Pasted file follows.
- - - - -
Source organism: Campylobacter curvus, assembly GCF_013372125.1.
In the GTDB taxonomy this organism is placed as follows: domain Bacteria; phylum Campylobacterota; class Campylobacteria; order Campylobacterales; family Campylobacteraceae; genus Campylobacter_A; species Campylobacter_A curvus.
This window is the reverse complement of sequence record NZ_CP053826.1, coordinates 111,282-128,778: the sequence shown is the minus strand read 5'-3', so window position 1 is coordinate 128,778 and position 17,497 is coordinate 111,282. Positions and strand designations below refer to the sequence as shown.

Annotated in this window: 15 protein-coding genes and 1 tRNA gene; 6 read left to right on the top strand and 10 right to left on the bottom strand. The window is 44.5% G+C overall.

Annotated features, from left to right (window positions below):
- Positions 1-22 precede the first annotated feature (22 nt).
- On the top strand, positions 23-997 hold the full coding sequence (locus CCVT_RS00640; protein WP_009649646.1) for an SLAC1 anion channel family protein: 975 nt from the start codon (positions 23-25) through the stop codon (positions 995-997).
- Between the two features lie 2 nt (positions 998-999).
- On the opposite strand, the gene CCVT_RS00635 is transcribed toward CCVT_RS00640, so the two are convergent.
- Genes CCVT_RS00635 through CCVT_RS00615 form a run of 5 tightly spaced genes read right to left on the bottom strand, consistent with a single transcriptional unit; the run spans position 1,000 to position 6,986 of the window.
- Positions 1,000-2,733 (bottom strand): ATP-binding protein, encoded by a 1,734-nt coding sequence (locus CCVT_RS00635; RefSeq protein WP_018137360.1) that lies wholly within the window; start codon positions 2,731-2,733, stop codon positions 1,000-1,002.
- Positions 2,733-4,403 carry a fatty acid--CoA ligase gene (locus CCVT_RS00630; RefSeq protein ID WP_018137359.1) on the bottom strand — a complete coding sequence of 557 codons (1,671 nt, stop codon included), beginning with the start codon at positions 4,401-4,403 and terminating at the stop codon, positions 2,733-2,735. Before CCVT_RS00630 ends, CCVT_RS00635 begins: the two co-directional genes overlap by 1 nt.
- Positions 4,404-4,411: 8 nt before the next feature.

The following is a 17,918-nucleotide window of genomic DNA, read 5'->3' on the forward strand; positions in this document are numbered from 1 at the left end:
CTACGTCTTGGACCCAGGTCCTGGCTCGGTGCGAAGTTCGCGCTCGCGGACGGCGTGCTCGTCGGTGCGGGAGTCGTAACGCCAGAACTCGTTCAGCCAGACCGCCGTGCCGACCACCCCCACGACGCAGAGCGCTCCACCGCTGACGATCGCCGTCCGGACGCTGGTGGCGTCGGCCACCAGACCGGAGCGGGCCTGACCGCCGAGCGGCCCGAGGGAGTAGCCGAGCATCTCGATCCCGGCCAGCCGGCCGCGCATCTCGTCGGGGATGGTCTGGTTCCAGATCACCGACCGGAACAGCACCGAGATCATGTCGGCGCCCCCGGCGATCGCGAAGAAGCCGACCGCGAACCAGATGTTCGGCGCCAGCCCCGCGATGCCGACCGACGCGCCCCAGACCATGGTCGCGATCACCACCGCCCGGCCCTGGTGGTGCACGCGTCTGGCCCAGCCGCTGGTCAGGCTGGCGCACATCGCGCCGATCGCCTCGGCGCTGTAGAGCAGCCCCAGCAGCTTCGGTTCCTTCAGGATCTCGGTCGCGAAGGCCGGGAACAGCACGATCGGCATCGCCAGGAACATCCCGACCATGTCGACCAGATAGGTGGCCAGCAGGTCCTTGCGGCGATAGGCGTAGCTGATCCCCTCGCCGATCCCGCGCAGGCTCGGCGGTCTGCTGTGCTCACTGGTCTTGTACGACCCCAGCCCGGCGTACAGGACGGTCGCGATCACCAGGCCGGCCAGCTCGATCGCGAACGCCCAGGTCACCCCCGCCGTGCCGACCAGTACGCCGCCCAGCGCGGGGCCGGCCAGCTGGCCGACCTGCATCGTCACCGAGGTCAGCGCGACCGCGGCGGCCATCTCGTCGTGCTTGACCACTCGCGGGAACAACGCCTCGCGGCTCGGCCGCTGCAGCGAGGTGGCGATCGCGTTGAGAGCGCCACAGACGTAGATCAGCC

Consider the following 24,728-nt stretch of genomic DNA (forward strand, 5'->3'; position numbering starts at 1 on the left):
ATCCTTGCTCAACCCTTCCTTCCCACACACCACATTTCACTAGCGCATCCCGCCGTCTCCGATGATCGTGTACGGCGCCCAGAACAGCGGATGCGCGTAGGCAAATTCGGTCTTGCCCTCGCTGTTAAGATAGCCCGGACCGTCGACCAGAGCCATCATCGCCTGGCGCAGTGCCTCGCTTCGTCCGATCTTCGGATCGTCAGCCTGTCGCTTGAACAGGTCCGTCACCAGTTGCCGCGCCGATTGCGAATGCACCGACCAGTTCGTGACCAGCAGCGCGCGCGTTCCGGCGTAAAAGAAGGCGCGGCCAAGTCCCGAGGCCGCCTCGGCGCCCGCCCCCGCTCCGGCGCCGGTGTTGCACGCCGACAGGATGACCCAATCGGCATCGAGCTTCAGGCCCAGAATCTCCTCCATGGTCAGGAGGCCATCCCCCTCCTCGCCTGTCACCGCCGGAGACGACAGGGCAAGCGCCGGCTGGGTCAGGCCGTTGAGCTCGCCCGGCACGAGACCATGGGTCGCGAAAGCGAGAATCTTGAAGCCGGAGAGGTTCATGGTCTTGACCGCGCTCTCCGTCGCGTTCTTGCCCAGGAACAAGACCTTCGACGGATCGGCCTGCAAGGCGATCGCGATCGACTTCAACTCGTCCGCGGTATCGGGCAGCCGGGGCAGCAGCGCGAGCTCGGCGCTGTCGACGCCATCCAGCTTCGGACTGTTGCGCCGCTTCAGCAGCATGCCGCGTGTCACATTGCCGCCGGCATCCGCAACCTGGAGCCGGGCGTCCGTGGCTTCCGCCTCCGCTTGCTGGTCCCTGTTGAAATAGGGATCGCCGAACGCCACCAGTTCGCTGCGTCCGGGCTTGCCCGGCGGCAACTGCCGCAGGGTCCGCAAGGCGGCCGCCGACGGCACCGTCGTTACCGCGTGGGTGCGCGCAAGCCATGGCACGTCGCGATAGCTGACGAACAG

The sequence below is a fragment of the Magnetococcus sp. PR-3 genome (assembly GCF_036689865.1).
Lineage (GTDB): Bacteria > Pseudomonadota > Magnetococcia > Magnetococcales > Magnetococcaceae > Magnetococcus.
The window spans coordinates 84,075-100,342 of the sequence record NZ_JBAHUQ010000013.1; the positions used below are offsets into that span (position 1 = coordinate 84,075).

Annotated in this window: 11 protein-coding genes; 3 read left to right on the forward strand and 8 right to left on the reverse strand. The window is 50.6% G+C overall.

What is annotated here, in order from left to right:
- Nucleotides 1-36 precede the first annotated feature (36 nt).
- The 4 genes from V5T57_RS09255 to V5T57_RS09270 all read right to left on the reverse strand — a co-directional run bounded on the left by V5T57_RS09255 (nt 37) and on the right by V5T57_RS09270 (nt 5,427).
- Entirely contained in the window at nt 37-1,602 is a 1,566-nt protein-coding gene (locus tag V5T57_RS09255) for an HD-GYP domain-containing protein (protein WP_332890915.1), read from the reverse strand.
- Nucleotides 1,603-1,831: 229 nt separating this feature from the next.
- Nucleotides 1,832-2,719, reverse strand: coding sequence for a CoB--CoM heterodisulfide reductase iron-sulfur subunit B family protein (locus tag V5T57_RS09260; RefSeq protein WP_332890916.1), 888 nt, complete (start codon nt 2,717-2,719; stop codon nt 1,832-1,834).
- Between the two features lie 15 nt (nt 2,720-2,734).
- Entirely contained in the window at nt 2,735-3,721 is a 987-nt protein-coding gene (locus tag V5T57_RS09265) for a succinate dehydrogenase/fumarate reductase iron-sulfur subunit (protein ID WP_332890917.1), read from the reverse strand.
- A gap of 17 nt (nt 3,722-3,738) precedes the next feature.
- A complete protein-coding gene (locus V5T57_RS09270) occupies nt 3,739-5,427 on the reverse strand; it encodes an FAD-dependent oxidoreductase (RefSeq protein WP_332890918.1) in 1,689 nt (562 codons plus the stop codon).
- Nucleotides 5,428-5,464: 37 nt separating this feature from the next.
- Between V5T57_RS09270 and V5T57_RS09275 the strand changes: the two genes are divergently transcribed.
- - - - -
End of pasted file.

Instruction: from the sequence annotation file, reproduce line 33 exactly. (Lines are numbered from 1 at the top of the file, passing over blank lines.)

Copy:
- Between V5T57_RS09270 and V5T57_RS09275 the strand changes: the two genes are divergently transcribed.